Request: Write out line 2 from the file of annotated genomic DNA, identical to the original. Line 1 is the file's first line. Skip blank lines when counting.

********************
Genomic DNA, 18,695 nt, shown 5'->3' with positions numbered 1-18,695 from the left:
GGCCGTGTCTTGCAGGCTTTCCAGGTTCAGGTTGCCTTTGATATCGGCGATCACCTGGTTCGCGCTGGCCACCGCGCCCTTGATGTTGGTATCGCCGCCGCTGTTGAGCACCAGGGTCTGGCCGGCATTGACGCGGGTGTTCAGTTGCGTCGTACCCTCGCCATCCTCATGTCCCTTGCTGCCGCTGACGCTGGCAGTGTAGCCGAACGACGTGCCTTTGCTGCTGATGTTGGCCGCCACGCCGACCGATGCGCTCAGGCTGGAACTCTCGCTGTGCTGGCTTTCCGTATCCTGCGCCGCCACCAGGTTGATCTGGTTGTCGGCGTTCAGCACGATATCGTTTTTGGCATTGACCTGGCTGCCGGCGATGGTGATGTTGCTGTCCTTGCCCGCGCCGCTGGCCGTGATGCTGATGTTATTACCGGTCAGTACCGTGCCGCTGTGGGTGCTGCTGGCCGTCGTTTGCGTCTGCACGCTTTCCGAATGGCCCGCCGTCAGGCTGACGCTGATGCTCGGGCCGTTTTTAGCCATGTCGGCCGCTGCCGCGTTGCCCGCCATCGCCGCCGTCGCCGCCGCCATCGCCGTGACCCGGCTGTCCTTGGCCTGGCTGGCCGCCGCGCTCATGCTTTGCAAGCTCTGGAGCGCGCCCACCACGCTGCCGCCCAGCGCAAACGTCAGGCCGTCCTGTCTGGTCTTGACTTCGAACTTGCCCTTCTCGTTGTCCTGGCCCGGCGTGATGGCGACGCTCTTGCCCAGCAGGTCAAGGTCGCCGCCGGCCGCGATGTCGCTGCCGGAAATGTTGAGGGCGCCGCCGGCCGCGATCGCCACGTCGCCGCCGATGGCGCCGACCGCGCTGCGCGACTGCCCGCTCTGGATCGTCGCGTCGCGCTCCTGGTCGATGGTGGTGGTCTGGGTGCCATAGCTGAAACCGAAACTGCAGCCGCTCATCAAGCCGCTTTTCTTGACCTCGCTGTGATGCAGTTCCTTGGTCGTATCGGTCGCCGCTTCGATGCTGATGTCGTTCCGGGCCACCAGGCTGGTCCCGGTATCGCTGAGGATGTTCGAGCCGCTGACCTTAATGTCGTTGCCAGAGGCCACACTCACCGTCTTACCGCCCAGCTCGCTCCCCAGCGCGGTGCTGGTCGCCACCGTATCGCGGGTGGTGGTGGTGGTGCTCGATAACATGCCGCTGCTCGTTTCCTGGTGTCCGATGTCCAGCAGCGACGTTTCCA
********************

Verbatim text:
GGCCGTGTCTTGCAGGCTTTCCAGGTTCAGGTTGCCTTTGATATCGGCGATCACCTGGTTCGCGCTGGCCACCGCGCCCTTGATGTTGGTATCGCCGCCGCTGTTGAGCACCAGGGTCTGGCCGGCATTGACGCGGGTGTTCAGTTGCGTCGTACCCTCGCCATCCTCATGTCCCTTGCTGCCGCTGACGCTGGCAGTGTAGCCGAACGACGTGCCTTTGCTGCTGATGTTGGCCGCCACGCCGACCGATGCGCTCAGGCTGGAACTCTCGCTGTGCTGGCTTTCCGTATCCTGCGCCGCCACCAGGTTGATCTGGTTGTCGGCGTTCAGCACGATATCGTTTTTGGCATTGACCTGGCTGCCGGCGATGGTGATGTTGCTGTCCTTGCCCGCGCCGCTGGCCGTGATGCTGATGTTATTACCGGTCAGTACCGTGCCGCTGTGGGTGCTGCTGGCCGTCGTTTGCGTCTGCACGCTTTCCGAATGGCCCGCCGTCAGGCTGACGCTGATGCTCGGGCCGTTTTTAGCCATGTCGGCCGCTGCCGCGTTGCCCGCCATCGCCGCCGTCGCCGCCGCCATCGCCGTGACCCGGCTGTCCTTGGCCTGGCTGGCCGCCGCGCTCATGCTTTGCAAGCTCTGGAGCGCGCCCACCACGCTGCCGCCCAGCGCAAACGTCAGGCCGTCCTGTCTGGTCTTGACTTCGAACTTGCCCTTCTCGTTGTCCTGGCCCGGCGTGATGGCGACGCTCTTGCCCAGCAGGTCAAGGTCGCCGCCGGCCGCGATGTCGCTGCCGGAAATGTTGAGGGCGCCGCCGGCCGCGATCGCCACGTCGCCGCCGATGGCGCCGACCGCGCTGCGCGACTGCCCGCTCTGGATCGTCGCGTCGCGCTCCTGGTCGATGGTGGTGGTCTGGGTGCCATAGCTGAAACCGAAACTGCAGCCGCTCATCAAGCCGCTTTTCTTGACCTCGCTGTGATGCAGTTCCTTGGTCGTATCGGTCGCCGCTTCGATGCTGATGTCGTTCCGGGCCACCAGGCTGGTCCCGGTATCGCTGAGGATGTTCGAGCCGCTGACCTTAATGTCGTTGCCAGAGGCCACACTCACCGTCTTACCGCCCAGCTCGCTCCCCAGCGCGGTGCTGGTCGCCACCGTATCGCGGGTGGTGGTGGTGGTGCTCGATAACATGCCGCTGCTCGTTTCCTGGTGTCCGATGTCCAGCAGCGACGTTTCCA